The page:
Published on February 26th, 2014 | by admin

Doctor Who The Moonbase DVD Review

Doctor Who The Moonbase DVD Review admin
Special Features

Summary: Written to capitalise on the success of the Cybermen, The Moonbase is an interesting, if slightly lacking, way station in the history of the show.



Doctor Who The Moonbase
Distributor: BBC / Roadshow
Genre: Sci-fi
Rating: PG
Running Time:
Reviewer: Robert Mammone

Unsurprisingly, The Moonbase, in many ways a remake of the previous year’s story, The Tenth Planet, features the return of the Cybermen.  The titular moon base, a multi-national facility, manipulates the Earth’s weather via the Gravitron.  Through infiltration, the Cybermen attempt to gain control of the device so they can defeat the Earth.

Through auspices of animation house Planet 55, The Moonbase is now as complete as can be expected, given the parlous state of the archive holdings of the Patrick Troughton era.  Building on the work shown in The Reign of Terror and The Tenth Planet, Planet 55 has re-created episodes 1 and 3, currently missing from the BBC archives.


For the most part, these animations work very well.  With the aid of camera scripts, set photos and telesnaps, Planet 55 has done a remarkable job in bringing to life what up til now existed as a recording of the audio of each missing episode.

In many ways, Doctor Who reflects the concerns of the times.  Set in 2070, the Moonbase is staffed by a multi-national team, reflecting the position of the United Nations in the international system at that time.  In terms of the fiction, a later Doctor Who story, The Warriors of the Deep, recorded in 1984 during the depths of the Cold War, and set in 2084, depicts a world split into two blocs on the verge of nuclear annihilation.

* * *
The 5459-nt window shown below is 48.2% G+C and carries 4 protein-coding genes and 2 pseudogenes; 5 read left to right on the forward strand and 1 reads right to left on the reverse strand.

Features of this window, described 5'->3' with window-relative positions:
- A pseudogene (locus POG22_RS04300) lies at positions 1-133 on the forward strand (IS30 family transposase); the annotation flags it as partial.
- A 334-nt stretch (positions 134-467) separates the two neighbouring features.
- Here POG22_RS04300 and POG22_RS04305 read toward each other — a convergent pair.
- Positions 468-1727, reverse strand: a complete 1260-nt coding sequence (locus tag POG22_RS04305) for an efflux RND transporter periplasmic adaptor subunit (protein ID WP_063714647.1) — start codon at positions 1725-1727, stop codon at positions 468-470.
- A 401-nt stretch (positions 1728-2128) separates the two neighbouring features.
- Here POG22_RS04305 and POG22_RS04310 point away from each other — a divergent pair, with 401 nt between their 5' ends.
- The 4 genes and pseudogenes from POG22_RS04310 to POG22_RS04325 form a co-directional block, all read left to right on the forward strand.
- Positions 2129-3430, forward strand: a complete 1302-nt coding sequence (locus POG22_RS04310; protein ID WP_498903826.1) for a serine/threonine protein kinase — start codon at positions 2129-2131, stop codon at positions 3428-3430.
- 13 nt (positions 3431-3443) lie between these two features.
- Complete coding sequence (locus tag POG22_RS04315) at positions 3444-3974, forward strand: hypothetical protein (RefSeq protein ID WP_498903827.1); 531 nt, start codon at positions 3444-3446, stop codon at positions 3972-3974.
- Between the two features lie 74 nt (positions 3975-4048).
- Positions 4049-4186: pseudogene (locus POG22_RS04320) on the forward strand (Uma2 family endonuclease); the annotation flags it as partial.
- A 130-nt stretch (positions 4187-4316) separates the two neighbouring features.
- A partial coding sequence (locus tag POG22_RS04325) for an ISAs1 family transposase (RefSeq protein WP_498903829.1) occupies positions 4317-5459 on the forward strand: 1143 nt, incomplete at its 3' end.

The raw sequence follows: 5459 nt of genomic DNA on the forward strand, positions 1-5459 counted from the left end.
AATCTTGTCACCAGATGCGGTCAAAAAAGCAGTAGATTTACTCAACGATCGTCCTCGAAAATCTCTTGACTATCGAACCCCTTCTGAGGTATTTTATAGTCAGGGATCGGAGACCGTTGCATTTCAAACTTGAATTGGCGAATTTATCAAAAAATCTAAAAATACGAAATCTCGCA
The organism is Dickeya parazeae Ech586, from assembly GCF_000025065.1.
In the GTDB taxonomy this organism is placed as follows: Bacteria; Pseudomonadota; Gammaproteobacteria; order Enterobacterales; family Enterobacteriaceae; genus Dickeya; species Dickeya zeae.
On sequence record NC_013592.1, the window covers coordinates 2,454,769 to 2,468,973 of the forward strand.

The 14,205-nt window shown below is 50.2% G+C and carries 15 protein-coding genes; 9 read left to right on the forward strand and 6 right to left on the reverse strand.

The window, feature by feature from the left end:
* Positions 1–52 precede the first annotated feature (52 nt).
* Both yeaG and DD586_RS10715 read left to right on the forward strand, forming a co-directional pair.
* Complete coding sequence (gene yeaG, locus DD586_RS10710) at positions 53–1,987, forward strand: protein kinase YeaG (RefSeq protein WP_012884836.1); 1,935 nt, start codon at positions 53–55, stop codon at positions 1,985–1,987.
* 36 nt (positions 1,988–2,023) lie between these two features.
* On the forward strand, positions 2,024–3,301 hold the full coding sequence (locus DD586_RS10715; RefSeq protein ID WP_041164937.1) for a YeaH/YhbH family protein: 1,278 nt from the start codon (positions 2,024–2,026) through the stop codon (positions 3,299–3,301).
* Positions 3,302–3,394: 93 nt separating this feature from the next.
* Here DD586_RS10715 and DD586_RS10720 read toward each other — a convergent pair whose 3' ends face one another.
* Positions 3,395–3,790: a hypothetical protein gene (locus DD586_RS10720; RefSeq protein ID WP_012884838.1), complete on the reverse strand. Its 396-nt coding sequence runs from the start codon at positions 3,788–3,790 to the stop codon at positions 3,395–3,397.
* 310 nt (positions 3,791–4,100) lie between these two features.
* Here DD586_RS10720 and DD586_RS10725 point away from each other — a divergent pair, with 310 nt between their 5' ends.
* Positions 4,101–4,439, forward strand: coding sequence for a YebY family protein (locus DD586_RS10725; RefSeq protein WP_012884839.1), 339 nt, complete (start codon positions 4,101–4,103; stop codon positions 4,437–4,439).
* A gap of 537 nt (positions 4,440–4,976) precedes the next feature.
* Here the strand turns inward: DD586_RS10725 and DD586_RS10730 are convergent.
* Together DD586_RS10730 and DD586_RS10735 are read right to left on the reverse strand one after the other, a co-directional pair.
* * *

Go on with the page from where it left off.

Of course, while the Moonbase team reflects the hopes for peaceful co-existence between differing nations, the men (no women!) are from Western nations, from Britain, France and New Zealand to name a few.  No one from the Warsaw Pact need apply.

The story itself is a dour affair.  Clever budgeting reduced the number of sets to the main Gravitron control room, and a couple of ancillary areas to hint at the size of the base.  The Moonbase model itself, as well as the lunar surroundings, is well realised and good use of them is made in establishing shots.  Director Morris Barry apparently ran a very tight ship, and worked to rein in Patrick Troughton’s early freewheeling depiction of his incarnation of the Doctor.  It’s no surprise that two of the most iconic, melancholy, sombre speeches Troughton ever gave in his time in the role occurred in stories directed by Barry, the other being Tomb of the Cybermen.

The re-design of the Cybermen is the signal element of the story, beginning a habit that carried on down the decades of successive production teams tinkering with the base design.  The Cybermen design of The Tenth Planet work better at depicting the body horror of cybernetics, though the design itself was unwieldy and uncomfortable for the actors.  The simpler, streamlined re-design emphasises their height and power, but renders them more robotic in appearance than a troubling amalgam of metal and flesh.